round of introductions ask creative questions

Interesting introductory questions

The following questions are suitable - also individually as an impulse for starting a team meeting - for getting to know your colleagues more intensively. The answers will probably not come out of the blue, but they often reveal a lot about the other person.
  • If you had a superpower, what would it be?
  • Which songs belong to the soundtrack of your life?
  • Tell your life story in one sentence.
  • What is the strangest coincidence that has ever happened to you?
  • What's the biggest risk you've ever taken?
  • What are you particularly grateful for?
  • What could you not do without for a day - apart from absolutely essential things?
  • When did you first feel grown up?
  • Whose opinion is most important to you?
  • What is your earliest memory?
  • What was the most amazing place you've ever traveled to?
  • What skills would you most like to learn?
  • What do you think your five year old self would particularly like about you?
  • What is your favorite website or social media channel?
  • Do you have an absolute favorite song?
  • What was the best concert you've ever attended?
  • What do you dislike that others seem to like?
  • Which celebrity would you like to meet?
  • Which question would you like to be asked more often?
  • What's the best advice you've ever received?
  • What's the worst advice you've ever received?
  • Is there something you have wanted to do for a long time? Why haven't you done it yet?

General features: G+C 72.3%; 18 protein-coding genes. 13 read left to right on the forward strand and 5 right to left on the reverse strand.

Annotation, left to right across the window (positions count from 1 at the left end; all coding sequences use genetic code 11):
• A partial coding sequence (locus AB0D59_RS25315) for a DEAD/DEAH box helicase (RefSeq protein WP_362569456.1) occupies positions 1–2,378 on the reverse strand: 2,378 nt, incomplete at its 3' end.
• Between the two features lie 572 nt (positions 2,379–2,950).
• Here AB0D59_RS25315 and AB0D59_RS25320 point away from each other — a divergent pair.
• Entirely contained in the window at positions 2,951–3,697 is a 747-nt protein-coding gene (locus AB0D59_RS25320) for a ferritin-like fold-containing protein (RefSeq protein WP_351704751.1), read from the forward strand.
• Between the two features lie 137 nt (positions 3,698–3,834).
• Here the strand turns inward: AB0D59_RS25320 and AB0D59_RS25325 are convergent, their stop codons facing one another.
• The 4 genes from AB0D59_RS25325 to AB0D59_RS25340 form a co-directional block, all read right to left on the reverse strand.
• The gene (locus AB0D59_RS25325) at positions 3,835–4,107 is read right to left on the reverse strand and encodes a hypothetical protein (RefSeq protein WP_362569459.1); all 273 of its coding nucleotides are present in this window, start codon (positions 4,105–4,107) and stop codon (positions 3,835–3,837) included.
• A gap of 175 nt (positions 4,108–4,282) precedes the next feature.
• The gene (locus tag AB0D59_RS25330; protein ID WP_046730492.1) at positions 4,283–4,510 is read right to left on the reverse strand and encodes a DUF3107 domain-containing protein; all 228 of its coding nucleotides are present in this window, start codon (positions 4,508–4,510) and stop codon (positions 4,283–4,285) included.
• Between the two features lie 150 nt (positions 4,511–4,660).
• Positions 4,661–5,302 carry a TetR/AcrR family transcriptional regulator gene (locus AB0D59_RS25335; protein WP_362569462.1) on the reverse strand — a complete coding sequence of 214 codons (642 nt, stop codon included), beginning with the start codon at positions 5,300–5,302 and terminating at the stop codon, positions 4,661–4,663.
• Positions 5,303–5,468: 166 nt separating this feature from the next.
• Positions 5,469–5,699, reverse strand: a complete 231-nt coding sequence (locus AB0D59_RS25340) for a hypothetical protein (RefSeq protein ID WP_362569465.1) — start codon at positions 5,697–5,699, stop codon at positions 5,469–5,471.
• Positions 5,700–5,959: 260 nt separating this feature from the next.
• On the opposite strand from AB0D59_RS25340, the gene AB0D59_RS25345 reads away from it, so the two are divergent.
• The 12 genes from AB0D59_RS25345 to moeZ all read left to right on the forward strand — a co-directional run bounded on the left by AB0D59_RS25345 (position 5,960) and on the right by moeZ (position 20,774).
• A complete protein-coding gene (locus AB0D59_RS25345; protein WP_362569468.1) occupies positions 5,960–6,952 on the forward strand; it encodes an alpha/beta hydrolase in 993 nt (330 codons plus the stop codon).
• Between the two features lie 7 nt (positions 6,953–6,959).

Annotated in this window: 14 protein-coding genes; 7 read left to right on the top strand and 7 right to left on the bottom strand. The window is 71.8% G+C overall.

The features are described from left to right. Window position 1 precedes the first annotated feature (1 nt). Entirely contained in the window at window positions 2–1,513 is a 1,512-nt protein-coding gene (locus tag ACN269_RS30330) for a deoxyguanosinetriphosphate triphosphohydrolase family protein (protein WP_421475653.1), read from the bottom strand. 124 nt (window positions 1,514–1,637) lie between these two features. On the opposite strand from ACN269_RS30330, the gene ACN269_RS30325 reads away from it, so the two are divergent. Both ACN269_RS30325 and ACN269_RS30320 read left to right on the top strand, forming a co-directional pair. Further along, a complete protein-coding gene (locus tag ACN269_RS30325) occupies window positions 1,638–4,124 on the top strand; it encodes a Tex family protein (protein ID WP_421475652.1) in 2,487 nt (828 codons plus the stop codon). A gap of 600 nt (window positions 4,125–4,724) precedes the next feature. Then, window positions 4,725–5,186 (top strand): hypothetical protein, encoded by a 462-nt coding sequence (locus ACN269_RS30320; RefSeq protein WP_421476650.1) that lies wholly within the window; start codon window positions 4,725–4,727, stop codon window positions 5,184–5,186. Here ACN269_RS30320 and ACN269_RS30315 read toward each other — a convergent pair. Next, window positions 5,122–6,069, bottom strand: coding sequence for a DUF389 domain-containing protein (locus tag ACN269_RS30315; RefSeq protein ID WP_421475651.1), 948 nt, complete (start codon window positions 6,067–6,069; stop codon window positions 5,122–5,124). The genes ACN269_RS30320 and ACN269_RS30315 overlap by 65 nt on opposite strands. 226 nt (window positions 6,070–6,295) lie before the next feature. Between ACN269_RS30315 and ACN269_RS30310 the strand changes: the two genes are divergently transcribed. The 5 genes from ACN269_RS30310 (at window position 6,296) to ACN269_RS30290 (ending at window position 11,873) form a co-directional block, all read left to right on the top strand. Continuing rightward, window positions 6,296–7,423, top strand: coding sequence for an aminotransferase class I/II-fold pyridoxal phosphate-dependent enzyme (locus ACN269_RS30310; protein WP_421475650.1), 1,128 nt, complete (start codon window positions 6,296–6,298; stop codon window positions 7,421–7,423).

• If you could relive a moment in your life, what would it be?

interesting getting to know questions

Introductory questions for a more formal work context

Some of the questions already listed may seem too private in a more formal work context. But even in teams with fixed hierarchies and more traditional group constellations, solid group cohesion is important. These questions help to promote getting to know each other in a team and thus strengthen the team spirit.
  • What is your position?
  • And what did you do before that?
  • What was your first job?
  • What jobs did you previously do alongside school/university?
  • Email or meeting?
  • SMS or call?
  • Tea or coffee?
  • What motivates you?
  • And what inspires you?
  • What is your favorite thing to do on a day off?
  • What career advice would you give to your younger self?
  • What's the best idea you've ever had in a job?
  • What is the funniest story that has happened to you in the work context so far?
  • Do you prefer to work from home or in the office?
  • What has been the most interesting thing you have learned on the job so far?
  • What made the collaboration?
  • In which team have you been able to work best so far?
  • What was the best team event/outing you've done so far?